The Android operating system has never really hit the mainstream the way its prettier, slicker and more popular iOS cousin has. Apple’s success is down to its ability to produce industry leading software designed specifically for outrageously-stunning hardware. As a result, Apple’s products are both immediately identifiable and intuitive as the mobile operating system works in perfect harmony with the hardware. In contrast, it is Android’s open philosophy which has meant that it has failed to offer consumers both a uniform software and hardware experience. Unlike Apple which runs a tight ship and is in control of every aspect of its ecosystem, Android promotes openness. Openness in who can use the software and openness as to how that software is then tweeked and applied to a manufacturer's hardware. Consequently, it has never been easy for the average consumer to be able to identify or use an Android phone.
Any manufacturer who decides to use the Android operating system as the basis for a handset is allowed to pretty much do what ever they want to it before bringing it to market. This allows them to differentiate what is ostensibly a very similar product to what their competitors are offering. The adaptation of the operating system is known as skinning, and is best explained with the following analogy: Imagine that Android is a delicious sponge cake made by Google HQ and delivered for free to all the bakers that ask for it. Although all the bakers have a truly delicious cake, they are all selling the same product and will thus struggle to pull customers away from neighbouring bakeries. In order to generate business, each baker decides to make their cakes look unique by adding their own style of icings and toppings. Within a few days consumers suddenly have a choice of loads of different cakes, which although taste the same, look completely different. This is precisely what happened with the Android platform, as handset manufacturers flooded the market with their own tweeked versions of Android, leaving consumers without a clear understanding of what Android actually was.
Now you may rightly be thinking “who cares if anyone knows what cake they are eating? After all, its all the same!” Well this is partly true. The analogy stays pretty clear-cut when Google HQ only make one type of cake. What happens if Google decides to improve their recipe and make a newer, bigger and yummier cake? When this happens the bakers experience mixed emotions. On one hand they are getting an even better cake, but on the other hand, all of the tools that they used to make the old cake special have become obsolete, as the new cake requires different equipment. As a result, they need to invest in new tools which takes time and costs money, whilst simultaneously, word on the street is that there is a new cake in town and it is all that anyone wants. All of a sudden, you have a street full of bakeries where some have rushed out their new half-finished cakes to meet demand, whilst others have taken so long that by the time they are ready, Google HQ has already released a new one! When this happens you get fragmentation. This is what has happened in the past few years, as handset manufacturers have been unable to effectively keep up with newer versions of Android. Consequently, consumers do not benefit from a uniform user experience or the most up to date software. This is particularly problematic for the Apps that run on Android as developers have had no clue how each iteration of the software would affect their App, as sometimes Apps that used to work on one version of Android, would not work the same on a newer version. Whilst Apps that run perfectly on a 3.5 inch screen may not scale up well to a 4 inch screen. In contrast, Apple provide developers with a consistent platform for which to develop Apps, and that is why in general their Apps are cleaner, prettier and follow a more consistent design.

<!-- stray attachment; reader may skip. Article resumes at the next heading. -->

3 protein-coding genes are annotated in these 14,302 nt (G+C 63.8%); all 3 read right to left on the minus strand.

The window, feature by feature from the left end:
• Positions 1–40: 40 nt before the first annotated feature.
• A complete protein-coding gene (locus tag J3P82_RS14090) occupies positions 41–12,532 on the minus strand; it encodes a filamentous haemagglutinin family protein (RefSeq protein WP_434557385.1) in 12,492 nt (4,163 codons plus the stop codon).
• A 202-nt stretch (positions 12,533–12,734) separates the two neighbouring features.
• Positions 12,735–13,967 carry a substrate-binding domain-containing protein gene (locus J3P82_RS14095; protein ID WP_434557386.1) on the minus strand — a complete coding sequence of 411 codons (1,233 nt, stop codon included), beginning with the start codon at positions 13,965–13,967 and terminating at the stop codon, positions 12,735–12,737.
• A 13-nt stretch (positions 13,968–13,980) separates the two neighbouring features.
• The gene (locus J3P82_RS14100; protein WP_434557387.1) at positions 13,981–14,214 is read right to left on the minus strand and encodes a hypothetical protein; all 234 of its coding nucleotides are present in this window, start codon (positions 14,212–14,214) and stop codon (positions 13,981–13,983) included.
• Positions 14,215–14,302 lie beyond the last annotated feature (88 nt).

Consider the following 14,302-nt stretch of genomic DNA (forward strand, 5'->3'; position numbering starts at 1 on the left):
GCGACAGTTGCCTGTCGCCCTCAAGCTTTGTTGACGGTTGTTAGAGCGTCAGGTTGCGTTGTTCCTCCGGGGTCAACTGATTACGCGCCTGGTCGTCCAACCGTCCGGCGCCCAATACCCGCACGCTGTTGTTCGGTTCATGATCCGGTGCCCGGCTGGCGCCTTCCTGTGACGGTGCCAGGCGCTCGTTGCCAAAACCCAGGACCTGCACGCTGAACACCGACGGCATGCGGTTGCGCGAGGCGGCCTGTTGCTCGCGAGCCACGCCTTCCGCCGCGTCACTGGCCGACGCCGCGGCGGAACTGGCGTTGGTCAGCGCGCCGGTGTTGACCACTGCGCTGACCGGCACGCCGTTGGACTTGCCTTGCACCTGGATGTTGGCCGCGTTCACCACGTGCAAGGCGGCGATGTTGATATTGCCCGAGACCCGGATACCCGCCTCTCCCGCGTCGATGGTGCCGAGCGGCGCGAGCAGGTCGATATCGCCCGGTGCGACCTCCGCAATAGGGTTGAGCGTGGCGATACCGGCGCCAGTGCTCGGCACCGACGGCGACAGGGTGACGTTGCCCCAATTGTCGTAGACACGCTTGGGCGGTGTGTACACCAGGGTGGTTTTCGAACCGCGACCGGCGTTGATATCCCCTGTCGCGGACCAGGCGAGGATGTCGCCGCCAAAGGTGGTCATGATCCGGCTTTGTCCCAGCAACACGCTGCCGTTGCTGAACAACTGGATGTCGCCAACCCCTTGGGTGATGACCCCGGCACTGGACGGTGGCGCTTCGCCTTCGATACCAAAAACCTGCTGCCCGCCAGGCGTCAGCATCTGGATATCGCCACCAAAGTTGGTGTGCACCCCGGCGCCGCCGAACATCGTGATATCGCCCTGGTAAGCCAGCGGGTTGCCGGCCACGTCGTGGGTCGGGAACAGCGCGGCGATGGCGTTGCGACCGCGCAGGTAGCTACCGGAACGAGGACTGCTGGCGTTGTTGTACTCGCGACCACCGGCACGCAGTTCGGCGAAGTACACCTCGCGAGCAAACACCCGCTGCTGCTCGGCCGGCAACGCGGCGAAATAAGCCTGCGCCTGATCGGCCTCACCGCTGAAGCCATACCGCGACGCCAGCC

So what now? Google has recently taken a new direction with its Android operating system, one that will please consumers but anger manufacturers. Google’s newest version of Android is Ice Cream Sandwich (note that all versions are named after a dessert) and is the company’s prettiest and most feature-filled version to date. What this means is bakers are being delivered a cake that is pretty much as tasty as can be, and there is little they can add to make customers buy their own specially-designed cakes. In turn, customers may choose to buy their cakes straight from Google HQ instead, as this way they are guaranteed the tastiest cakes as soon as they arrive. What this means for the manufacturer, is that the market has become significantly more competitive as demand for their skins will continue to decrease as Google’s natural version of Android slowly becomes the first choice for Android fans. In turn users will get a consistent experience and Android will for the first time have its own identifiable look, feel and touch.